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  36. greenfly (1,059 comments) says:

    DPF said: ” But the battle for most of the public lies in the centre” Ooooooh yes! The battle for most of the public. Populist politics, popular politician. That’s the key!

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  37. Rob Salmond (246 comments) says:

    Paul – True. I abjectly apologize for my lapse into nerd-tinged evil Yankee socialist bagmanism. How will I live with myself? – Rob

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  38. philu (13,393 comments) says:

    the reason they are on 60%..

    ..is a combination of the failures of our mainstream media to tell the people just what incredibly deep shit we are all in..

    ..that nobody is really missing labour..yet..

    ..and that lots of people are idiots/sheep..

    ..and are still believing the hype..

    ..(and eagerly soaking up the populist diversions of car-crushing/3 strikes..etc etc..)

    ..but as the realisation sinks in that john key will not save them..

    ..but will just protect his class..

    ..we can expect that popularity figure to go ‘deep south’..

    ..i know i am totally out of step here..

    ..but to my minds’ eye..

    ..key/this national government..

    ..with its’ class-focussed war-on-the-poor..and on any progress..

    ..(women don’t have the right to the same pay as men..?…we really are in ‘mad-men’ territory..eh..?

    ..wot with the boot-camps and all..?

    ..former reactionary mp…air commodore gill..will be smiling..wherever he is..)

    ..is doing all it can to ensure it will only be a one-term government..

    ..but in the short term..

    ..that is very little consolation..

    ..but this too..will pass..

    ..phil(whoar.co.nz)

    ..so dpf..your i-predict-ion on popularity rating this time next year..?

    ..and the year after that..?

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  39. Patrick Starr (3,674 comments) says:

    “why is national on 60%?”
    Personally I think Key has shown you don’t need to be smug, arrogant and deceptive to lead the country.
    The guy is displaying a refreshing element of trust and integrity – that has been lacking for a long time in politics. He is not afraid to make the odd PR gaffe, and he‘s not the most polished front man. But he’s shown he’s human and people relate to that.

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  40. dad4justice (8,208 comments) says:

    A Prime Minister who is human and capable of the odd pr gaffe. How refreshing that another alien is not at the helm.

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  41. big bruv (13,884 comments) says:

    Phool

    “..(women don’t have the right to the same pay as men..?”

    And you know this how?????

    I am sure the dole is the same for a bloke as it is for a Shelia.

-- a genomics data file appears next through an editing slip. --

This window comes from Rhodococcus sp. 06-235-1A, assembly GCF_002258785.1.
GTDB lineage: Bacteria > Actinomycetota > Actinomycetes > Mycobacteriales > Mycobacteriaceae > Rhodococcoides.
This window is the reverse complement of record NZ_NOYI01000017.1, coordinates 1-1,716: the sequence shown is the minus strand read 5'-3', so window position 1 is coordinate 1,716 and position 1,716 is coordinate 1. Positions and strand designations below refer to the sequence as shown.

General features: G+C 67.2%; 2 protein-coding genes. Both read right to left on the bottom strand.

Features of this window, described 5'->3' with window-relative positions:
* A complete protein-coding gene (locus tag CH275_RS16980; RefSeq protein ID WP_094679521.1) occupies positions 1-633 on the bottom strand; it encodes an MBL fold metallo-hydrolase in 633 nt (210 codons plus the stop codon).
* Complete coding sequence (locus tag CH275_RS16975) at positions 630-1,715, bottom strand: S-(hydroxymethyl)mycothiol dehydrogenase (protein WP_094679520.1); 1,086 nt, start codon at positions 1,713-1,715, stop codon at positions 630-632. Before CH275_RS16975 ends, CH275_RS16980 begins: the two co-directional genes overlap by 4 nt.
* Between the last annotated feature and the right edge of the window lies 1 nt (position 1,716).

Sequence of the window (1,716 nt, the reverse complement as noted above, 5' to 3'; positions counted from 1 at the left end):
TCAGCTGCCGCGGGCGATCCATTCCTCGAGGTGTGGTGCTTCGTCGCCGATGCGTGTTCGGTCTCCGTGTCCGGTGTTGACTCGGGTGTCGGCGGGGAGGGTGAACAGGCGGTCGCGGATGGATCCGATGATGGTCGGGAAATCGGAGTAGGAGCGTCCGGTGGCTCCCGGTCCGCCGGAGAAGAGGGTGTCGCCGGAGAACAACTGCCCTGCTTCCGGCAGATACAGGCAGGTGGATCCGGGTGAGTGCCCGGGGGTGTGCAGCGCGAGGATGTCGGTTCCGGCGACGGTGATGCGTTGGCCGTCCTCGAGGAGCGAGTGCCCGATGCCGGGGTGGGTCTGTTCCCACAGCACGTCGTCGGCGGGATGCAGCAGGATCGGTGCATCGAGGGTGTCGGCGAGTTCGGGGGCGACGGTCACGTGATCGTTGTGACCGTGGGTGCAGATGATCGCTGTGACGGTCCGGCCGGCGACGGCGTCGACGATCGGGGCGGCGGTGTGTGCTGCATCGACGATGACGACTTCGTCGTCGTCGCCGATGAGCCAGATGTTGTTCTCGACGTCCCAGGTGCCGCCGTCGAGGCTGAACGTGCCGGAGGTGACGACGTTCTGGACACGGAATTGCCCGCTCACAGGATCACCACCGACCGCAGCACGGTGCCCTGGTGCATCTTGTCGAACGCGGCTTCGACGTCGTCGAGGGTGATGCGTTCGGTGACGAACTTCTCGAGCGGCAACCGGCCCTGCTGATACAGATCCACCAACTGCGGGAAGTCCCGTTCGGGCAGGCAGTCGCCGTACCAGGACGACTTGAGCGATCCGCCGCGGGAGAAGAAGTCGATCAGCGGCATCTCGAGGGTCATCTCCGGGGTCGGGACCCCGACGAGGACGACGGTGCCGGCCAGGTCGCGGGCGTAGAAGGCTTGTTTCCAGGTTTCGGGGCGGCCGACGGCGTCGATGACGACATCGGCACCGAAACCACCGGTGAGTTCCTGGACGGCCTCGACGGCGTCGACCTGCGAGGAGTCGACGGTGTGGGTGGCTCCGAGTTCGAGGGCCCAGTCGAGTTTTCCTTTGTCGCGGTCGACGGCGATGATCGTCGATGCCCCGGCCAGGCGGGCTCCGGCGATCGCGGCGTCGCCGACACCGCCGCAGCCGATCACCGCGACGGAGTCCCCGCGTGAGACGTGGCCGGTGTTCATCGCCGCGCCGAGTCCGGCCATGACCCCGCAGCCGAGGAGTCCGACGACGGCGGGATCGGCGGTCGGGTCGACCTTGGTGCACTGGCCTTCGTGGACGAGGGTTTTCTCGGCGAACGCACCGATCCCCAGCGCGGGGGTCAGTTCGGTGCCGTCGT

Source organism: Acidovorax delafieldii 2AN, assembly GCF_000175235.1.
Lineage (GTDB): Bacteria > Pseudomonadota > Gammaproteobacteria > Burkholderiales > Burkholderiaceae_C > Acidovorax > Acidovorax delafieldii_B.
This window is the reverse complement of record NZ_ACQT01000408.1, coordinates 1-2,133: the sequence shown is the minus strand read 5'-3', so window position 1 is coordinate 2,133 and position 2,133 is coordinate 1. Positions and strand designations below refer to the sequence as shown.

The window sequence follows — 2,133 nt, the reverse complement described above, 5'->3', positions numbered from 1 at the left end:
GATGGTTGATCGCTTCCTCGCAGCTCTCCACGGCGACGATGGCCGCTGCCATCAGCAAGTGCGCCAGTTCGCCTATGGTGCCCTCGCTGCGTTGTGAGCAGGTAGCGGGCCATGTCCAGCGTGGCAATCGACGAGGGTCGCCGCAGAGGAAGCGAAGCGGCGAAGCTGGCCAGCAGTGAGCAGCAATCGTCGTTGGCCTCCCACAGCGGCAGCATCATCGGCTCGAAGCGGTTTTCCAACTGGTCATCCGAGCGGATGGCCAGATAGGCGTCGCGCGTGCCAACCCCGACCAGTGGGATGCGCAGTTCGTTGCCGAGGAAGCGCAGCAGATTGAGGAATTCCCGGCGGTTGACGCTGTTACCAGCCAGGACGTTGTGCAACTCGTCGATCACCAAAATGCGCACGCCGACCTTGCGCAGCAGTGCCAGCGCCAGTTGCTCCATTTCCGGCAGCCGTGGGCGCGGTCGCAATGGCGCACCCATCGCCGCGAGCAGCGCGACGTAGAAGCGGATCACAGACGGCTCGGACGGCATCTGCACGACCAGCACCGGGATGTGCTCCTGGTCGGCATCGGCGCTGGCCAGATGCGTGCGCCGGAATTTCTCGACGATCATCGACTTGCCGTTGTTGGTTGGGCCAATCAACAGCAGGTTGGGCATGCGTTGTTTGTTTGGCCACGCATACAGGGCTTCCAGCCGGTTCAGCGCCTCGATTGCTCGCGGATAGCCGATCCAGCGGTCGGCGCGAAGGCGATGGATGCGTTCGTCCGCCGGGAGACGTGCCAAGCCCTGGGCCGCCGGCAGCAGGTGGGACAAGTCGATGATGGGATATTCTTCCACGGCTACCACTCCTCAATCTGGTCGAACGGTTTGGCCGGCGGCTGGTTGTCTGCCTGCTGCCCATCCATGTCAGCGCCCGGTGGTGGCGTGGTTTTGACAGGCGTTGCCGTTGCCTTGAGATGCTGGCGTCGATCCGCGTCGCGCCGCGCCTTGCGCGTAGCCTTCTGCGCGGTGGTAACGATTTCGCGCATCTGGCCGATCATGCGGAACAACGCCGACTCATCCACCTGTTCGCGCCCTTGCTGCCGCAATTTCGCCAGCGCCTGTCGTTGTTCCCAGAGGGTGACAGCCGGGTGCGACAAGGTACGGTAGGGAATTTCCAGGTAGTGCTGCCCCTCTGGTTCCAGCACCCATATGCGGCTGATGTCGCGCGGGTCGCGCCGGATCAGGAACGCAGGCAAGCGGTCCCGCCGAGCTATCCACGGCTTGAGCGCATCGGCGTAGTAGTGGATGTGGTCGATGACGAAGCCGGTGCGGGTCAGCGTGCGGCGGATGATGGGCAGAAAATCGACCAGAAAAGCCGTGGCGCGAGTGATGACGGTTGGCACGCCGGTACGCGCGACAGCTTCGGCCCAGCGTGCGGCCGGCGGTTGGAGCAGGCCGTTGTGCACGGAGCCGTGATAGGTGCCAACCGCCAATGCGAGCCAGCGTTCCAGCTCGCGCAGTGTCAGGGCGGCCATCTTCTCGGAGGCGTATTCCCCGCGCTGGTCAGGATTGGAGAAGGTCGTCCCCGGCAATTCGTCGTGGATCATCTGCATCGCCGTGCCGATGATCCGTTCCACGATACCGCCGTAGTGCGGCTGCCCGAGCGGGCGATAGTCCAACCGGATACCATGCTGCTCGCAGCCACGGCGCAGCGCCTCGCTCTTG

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  42. georgedarroch (317 comments) says:

    Question: “why is national on 60%?”
    Answer: National probably isn’t on 60%.

    When you have two polls come out at the same time, and one shows a result that nobody has seen in New Zealand political history while the other shows a result we have seen many times before in many different places (a government at the start of its administration getting a fair shake at it from the citizens), which are you to believe? For me, I’ll run with the poll result consistent with historical experience rather than the rewriting of the record books.

    This is the first time TV3 have used Reid. Now I know nothing about Reid’s telephone business, this might be a well designed poll – but they have no history (that I know of) to compare this result to. Is it a rogue poll, or are National at 60%. We’ll have to wait to see if any of the other established pollsters come up with anything similar before we can say.

    I’ll disclose that I went door to door for them when I was an undergrad – the money was poor but the company seemed ok, and their methods fairly robust.

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  43. greenfly (1,059 comments) says:

    DPF: ” He is an instinctive rather than ideological politician. Now his instincts are centre-right..”
    and later, they might be?? (exciting!)
    These ‘instinctive’ decisions he’s making, he’s making them for ..who? Himself? His party? The people of New Zealand? His country? If he has no clear ideology (and that seems clear) who or what is he for? Maybe even he doesn’t know (even more exciting! )

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  44. Barnsley Bill (983 comments) says:

    DPF, have you overdosed on lurgy meds?
    You said;
    “Now sure market purists like myself are wincing from time to time”
    Pfffft. Market purist!
    Shall we trawl through all the Telecom posts where you advocated loudly for asset stripping by the state, trampling private property rights and gang raping the share price?…….

    On another note
    20 kilos of freshly smoked (two days ago) Marlin in my fridge and you can’t get off the bog..

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  45. Helensphotogenicimposter (244 comments) says:

    The Greens are a Values/Socialist party with a sexed up name. They were born out of the values party which wanted to turn New Zealand into a zero growth utopia. The Green component is simple propaganda to hide their true agenda. Is it any secret that Russell Norman is an Australian Commie in disguise? The SIS kept a file on Lockie not because he was an environmentalist, but rightly or wrongly because he was a militant socialist.

    Many of the extreme left of labour would fit right into the Greens mould.